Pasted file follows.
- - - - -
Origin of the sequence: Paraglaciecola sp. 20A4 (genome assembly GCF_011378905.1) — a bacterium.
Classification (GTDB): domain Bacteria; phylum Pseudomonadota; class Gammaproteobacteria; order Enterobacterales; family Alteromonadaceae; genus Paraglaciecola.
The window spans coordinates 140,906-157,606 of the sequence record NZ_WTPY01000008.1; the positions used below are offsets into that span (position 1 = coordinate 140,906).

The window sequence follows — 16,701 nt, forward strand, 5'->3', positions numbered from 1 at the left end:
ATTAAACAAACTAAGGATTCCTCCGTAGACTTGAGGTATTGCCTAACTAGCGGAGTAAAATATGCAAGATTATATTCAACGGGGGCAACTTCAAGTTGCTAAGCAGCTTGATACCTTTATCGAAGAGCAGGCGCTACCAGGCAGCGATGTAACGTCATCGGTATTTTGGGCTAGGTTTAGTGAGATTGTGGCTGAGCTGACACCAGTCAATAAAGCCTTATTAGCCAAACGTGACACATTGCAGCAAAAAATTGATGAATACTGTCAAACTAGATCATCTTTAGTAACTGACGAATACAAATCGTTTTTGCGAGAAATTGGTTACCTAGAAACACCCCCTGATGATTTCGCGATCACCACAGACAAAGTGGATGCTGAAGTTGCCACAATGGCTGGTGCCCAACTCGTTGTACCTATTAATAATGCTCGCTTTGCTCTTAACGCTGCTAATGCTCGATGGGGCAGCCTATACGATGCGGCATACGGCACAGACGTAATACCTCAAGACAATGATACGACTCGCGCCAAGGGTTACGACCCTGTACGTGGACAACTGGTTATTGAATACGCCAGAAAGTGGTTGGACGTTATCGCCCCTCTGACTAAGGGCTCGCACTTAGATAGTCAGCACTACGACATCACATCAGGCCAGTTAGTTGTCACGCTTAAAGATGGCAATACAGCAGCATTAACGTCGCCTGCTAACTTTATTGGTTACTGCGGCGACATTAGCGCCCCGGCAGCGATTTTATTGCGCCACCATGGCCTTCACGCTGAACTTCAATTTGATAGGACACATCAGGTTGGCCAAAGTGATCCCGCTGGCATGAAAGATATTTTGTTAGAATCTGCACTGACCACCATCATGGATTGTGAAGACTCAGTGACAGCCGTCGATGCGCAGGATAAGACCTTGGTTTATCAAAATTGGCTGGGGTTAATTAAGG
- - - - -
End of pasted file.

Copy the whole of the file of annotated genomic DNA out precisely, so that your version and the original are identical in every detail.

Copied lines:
Origin of the sequence: Paraglaciecola sp. 20A4 (genome assembly GCF_011378905.1) — a bacterium.
Classification (GTDB): domain Bacteria; phylum Pseudomonadota; class Gammaproteobacteria; order Enterobacterales; family Alteromonadaceae; genus Paraglaciecola.
The window spans coordinates 140,906-157,606 of the sequence record NZ_WTPY01000008.1; the positions used below are offsets into that span (position 1 = coordinate 140,906).

The window sequence follows — 16,701 nt, forward strand, 5'->3', positions numbered from 1 at the left end:
ATTAAACAAACTAAGGATTCCTCCGTAGACTTGAGGTATTGCCTAACTAGCGGAGTAAAATATGCAAGATTATATTCAACGGGGGCAACTTCAAGTTGCTAAGCAGCTTGATACCTTTATCGAAGAGCAGGCGCTACCAGGCAGCGATGTAACGTCATCGGTATTTTGGGCTAGGTTTAGTGAGATTGTGGCTGAGCTGACACCAGTCAATAAAGCCTTATTAGCCAAACGTGACACATTGCAGCAAAAAATTGATGAATACTGTCAAACTAGATCATCTTTAGTAACTGACGAATACAAATCGTTTTTGCGAGAAATTGGTTACCTAGAAACACCCCCTGATGATTTCGCGATCACCACAGACAAAGTGGATGCTGAAGTTGCCACAATGGCTGGTGCCCAACTCGTTGTACCTATTAATAATGCTCGCTTTGCTCTTAACGCTGCTAATGCTCGATGGGGCAGCCTATACGATGCGGCATACGGCACAGACGTAATACCTCAAGACAATGATACGACTCGCGCCAAGGGTTACGACCCTGTACGTGGACAACTGGTTATTGAATACGCCAGAAAGTGGTTGGACGTTATCGCCCCTCTGACTAAGGGCTCGCACTTAGATAGTCAGCACTACGACATCACATCAGGCCAGTTAGTTGTCACGCTTAAAGATGGCAATACAGCAGCATTAACGTCGCCTGCTAACTTTATTGGTTACTGCGGCGACATTAGCGCCCCGGCAGCGATTTTATTGCGCCACCATGGCCTTCACGCTGAACTTCAATTTGATAGGACACATCAGGTTGGCCAAAGTGATCCCGCTGGCATGAAAGATATTTTGTTAGAATCTGCACTGACCACCATCATGGATTGTGAAGACTCAGTGACAGCCGTCGATGCGCAGGATAAGACCTTGGTTTATCAAAATTGGCTGGGGTTAATTAAGG